- The Washington Times - Tuesday, April 17, 2012

IRAN

Ahmadinejad warns against aggression on Iran

TEHRAN | Iran’s armed forces will make the country’s enemies regret any act of aggression against the Islamic republic, President Mahmoud Ahmadinejad warned Tuesday as Iranians marked National Army Day with a military parade near the capital, Tehran.

Although Mr. Ahmadinejad did not specify any countries, such language by Iranian officials is a common reference to the West, especially the United States and Israel.

The harsh tone was typical of speeches for military events, but it contrasted sharply with a sense of cautious progress after the direct talks with world powers last week on Tehran’s nuclear ambitions.

The remarks could leave Western officials confused by the mixed signals.

“Our armed forces will make the enemy face a heavy and shameful regret if they commit any aggression and violate Iran’s interests,” Mr. Ahmadinejad said in a speech broadcast live on state TV.

Neither the U.S. nor Israel has ruled out a military option against Iran’s nuclear facilities, which the West suspects are geared toward making nuclear arms - a charge Tehran denies, insisting its program is for peaceful purposes only.

Iran’s refusal to halt the uranium enrichment program has been its main point of contention with the West.

WEST BANK

Hundreds of Palestinians declare hunger strike

RAMALLAH | Hundreds of Palestinian prisoners held by Israel launched a hunger strike on Tuesday, officials said, protesting their conditions and demanding an end to detentions without trial as the Palestinians marked their annual day of solidarity with the inmates.

About 3,500 prisoners refused meals on “Prisoners’ Day,” and 1,200 of them said they would continue with an open-ended hunger strike, according to Israeli prison service spokeswoman Sivan Weizman.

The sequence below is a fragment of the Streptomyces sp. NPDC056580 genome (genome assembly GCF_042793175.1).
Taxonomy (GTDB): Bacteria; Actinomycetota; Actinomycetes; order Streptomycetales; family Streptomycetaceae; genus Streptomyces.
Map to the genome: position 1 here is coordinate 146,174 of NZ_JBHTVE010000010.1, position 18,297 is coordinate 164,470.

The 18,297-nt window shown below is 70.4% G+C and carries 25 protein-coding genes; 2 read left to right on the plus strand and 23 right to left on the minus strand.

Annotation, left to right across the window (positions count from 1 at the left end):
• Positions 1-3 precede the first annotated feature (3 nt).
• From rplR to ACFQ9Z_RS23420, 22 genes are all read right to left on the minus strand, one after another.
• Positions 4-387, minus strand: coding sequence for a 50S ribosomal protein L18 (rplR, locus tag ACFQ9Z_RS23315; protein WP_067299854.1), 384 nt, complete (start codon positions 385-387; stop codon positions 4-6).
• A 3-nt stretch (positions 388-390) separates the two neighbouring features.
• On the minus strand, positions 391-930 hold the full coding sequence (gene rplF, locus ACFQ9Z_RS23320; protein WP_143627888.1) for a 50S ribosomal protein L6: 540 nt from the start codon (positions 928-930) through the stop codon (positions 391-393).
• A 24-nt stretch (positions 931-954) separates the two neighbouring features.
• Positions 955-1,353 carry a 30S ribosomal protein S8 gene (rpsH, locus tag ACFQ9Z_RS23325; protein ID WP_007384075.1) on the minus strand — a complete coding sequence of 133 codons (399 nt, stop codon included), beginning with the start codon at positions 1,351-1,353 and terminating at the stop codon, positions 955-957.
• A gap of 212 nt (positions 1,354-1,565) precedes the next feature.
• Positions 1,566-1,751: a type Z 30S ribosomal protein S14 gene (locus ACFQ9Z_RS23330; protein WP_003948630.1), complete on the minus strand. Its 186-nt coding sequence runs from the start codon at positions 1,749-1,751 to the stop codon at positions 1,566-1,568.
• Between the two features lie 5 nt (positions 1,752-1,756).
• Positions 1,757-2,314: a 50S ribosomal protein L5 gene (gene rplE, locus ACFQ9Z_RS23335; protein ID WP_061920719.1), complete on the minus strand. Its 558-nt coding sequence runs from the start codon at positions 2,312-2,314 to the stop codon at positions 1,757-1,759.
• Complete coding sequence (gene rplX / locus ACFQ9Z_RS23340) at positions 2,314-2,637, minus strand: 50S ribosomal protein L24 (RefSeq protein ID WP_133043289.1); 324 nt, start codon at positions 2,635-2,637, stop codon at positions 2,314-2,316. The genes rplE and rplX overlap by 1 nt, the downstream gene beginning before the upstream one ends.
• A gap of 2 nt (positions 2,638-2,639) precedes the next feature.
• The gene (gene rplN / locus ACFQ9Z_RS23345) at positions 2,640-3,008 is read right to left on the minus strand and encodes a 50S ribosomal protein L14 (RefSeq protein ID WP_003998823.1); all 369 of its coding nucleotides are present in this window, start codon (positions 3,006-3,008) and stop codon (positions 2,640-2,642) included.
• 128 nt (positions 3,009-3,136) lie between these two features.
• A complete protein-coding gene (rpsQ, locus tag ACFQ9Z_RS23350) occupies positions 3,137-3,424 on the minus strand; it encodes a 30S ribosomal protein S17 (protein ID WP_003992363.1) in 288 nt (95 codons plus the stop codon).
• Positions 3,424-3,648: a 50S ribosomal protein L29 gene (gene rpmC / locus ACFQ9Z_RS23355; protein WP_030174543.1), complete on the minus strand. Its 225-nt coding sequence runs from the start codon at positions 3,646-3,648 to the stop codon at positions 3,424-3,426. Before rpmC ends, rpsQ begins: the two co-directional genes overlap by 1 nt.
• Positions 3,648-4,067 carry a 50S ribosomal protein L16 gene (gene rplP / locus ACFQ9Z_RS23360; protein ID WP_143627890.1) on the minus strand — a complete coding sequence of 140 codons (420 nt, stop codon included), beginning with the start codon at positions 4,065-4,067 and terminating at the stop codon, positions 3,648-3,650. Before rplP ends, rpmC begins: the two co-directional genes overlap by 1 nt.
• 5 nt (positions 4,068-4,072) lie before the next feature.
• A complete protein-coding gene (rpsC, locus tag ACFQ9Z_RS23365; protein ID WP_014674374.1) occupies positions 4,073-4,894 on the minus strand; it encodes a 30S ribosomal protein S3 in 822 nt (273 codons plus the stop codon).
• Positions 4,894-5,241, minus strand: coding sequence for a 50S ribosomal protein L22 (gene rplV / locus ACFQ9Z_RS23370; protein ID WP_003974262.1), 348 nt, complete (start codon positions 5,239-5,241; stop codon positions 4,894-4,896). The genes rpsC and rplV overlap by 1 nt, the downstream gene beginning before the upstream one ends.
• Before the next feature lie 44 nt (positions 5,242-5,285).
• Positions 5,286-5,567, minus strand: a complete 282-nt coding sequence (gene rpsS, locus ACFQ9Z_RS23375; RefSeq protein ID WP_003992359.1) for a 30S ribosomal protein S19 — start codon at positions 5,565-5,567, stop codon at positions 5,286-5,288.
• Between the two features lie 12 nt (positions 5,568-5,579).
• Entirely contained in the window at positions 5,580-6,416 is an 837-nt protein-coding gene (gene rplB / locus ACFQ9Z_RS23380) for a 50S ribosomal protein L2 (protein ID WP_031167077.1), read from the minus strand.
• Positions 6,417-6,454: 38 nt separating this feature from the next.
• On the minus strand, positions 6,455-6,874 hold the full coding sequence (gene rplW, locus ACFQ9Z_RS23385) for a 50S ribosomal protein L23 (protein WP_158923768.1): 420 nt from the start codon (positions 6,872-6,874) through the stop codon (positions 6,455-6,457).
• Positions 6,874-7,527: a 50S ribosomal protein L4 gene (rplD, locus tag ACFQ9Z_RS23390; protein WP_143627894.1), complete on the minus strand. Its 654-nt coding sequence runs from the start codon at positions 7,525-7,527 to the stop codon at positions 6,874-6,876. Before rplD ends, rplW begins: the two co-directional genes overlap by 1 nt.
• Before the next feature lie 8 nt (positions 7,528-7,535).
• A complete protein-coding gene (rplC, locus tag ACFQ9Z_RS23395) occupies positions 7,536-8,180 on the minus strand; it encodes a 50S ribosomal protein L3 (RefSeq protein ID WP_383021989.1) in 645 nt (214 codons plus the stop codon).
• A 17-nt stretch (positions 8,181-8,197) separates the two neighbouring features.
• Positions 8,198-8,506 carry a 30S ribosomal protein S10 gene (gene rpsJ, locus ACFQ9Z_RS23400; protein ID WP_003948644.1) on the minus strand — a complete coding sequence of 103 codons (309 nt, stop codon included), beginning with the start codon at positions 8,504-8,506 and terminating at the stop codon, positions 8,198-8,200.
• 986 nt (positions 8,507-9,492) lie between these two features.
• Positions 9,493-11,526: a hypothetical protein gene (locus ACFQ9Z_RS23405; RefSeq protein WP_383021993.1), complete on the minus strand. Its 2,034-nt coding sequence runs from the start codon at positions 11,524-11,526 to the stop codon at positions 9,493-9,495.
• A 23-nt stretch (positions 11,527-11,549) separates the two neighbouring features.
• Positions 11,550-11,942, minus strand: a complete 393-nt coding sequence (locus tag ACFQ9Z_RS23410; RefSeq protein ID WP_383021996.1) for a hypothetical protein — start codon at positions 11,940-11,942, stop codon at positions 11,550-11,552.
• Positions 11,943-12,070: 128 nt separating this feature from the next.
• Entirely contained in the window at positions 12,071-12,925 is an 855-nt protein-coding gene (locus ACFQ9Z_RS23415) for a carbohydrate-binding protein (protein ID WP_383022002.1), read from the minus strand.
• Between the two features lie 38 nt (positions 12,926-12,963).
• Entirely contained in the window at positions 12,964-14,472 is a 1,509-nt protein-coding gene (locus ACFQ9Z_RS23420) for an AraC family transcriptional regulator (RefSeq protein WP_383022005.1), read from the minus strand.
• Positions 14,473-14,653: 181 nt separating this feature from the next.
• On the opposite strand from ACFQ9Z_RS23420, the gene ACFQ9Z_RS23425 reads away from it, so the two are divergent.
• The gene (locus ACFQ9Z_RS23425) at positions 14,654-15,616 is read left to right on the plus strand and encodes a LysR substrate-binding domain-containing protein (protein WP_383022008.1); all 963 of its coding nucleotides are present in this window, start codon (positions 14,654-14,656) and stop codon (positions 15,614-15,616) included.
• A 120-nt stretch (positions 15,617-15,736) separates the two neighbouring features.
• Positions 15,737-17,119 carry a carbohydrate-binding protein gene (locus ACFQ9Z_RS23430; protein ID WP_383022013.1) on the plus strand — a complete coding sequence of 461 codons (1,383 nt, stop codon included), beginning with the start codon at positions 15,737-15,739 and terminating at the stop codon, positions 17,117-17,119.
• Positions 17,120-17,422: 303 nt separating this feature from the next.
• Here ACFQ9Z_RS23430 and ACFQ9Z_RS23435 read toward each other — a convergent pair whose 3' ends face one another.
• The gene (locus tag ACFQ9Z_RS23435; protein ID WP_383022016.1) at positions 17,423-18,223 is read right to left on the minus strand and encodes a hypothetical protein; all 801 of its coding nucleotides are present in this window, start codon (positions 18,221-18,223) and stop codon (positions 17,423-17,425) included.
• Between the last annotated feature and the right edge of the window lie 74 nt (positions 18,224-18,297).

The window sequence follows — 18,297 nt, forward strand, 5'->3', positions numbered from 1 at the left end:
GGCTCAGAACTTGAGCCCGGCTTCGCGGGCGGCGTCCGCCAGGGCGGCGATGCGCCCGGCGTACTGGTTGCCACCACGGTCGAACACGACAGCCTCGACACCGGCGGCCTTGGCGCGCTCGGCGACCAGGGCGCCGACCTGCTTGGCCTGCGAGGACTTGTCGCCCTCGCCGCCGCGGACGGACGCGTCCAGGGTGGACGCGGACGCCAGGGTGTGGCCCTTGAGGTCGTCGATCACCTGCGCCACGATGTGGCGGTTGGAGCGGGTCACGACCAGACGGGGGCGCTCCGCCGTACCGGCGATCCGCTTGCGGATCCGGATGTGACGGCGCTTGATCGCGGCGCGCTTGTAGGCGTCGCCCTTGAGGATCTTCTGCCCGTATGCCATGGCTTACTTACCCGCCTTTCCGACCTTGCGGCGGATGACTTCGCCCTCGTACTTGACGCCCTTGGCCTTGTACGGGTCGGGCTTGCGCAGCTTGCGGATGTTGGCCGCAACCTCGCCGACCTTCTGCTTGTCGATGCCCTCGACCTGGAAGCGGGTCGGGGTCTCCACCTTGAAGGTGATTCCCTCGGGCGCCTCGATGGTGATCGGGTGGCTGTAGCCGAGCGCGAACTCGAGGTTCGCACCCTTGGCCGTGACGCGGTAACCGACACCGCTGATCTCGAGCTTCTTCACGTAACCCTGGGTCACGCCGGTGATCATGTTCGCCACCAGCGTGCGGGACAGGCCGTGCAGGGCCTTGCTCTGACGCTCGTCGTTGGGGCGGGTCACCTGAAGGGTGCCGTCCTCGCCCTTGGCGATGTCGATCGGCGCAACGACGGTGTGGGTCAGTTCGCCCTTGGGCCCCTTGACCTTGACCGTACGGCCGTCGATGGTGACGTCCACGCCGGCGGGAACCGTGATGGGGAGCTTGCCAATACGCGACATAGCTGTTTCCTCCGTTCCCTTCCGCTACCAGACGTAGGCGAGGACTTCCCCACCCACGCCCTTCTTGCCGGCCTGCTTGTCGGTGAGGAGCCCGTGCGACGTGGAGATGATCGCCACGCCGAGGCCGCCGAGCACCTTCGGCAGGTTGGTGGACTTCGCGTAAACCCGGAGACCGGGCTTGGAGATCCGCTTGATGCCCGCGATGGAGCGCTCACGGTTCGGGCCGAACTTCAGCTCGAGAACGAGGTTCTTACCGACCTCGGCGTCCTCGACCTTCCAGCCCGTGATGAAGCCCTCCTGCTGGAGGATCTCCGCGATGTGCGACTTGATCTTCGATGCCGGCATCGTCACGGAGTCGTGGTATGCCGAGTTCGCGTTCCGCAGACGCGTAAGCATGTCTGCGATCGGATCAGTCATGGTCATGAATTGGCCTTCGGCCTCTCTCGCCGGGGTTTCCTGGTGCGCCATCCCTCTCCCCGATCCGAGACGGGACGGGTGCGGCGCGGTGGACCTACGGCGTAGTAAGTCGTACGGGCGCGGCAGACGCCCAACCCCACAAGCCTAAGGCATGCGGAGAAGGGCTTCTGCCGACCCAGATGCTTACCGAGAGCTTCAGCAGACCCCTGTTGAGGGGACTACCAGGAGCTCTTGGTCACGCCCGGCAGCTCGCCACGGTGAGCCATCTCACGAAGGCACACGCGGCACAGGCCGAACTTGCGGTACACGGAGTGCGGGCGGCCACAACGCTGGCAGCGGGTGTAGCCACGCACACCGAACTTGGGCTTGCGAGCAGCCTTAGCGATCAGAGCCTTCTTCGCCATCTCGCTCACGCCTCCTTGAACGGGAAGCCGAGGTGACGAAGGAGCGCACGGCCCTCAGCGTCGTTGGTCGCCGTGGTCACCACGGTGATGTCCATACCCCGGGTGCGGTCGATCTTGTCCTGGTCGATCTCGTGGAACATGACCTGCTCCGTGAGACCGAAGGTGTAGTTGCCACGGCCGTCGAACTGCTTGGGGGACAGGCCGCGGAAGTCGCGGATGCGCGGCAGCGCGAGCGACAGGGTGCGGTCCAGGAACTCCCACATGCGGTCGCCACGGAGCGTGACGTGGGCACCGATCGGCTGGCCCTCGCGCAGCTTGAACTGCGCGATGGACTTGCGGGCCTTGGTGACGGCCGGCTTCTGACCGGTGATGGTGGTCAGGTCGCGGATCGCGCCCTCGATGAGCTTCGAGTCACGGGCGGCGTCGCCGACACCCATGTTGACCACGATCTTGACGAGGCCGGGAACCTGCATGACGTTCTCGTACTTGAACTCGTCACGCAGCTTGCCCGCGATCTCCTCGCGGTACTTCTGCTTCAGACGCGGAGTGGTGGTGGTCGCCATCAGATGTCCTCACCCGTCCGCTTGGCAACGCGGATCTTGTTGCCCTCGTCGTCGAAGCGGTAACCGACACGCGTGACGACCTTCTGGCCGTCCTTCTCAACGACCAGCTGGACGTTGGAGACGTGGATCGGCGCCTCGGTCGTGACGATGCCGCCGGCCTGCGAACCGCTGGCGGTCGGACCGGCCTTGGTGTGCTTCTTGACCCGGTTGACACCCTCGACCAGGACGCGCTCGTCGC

The hunger strike is one of the largest on record, said Sahar Francis of Addameer, a prisoner rights group.

Although it remained unclear how many will continue with the protest, they join 10 other Palestinian prisoners already on a hunger strike, including two who have been hospitalized after refusing food for more than 40 days, she said.

The days’ activities, which included protests throughout the West Bank and Gaza Strip, coincided with the scheduled release of the longest hunger striker in Palestinian history.

Khader Adnan, who didn’t eat for 66 days, was set to be freed later Tuesday as part of a deal reached with Israel.

EGYPT

Fans proclaim innocence in soccer riot trial

CAIRO | Fans charged in connection with Egypt’s deadliest-ever soccer riot protested their innocence in the first session of their trial Tuesday, turning their anger on the police, who are widely believed to have collaborated in the killing of 75 members of a rival club.

Nine senior officers, including six police generals and a colonel, are among the 73 people charged.

Convictions would further fuel the widespread speculation that the country’s much-despised police force allowed the bloody Feb. 1 attack on a soccer fan organization with which they had a long history of rivalry.

Most of the defendants are fans of Al-Masry, the main sports club in the Mediterranean city of Port Said, where the attack took place.

The majority of the victims were fans of a rival team, Cairo’s Al-Ahly, a club closely associated with Egypt’s 2011 uprising.

“We will get them their justice or die like them,” defendants held in the courtroom cage chanted, fists pumping in the air as they referred to those killed in the riots.

The chants suggested they consider themselves scapegoats and the police the real architects of the crime. Some grieving mothers of the victims, dressed all in black, smiled tearfully and nodded in support.

Egypt’s police force is widely loathed. It is viewed as having been the front line of ousted President Hosni Mubarak’s regime against dissent and of having been dominated by corrupt and brutal senior officers.

Anti-police demonstrations in reaction to the Feb. 1 soccer riot led to at least 14 deaths.

From wire dispatches and staff reports

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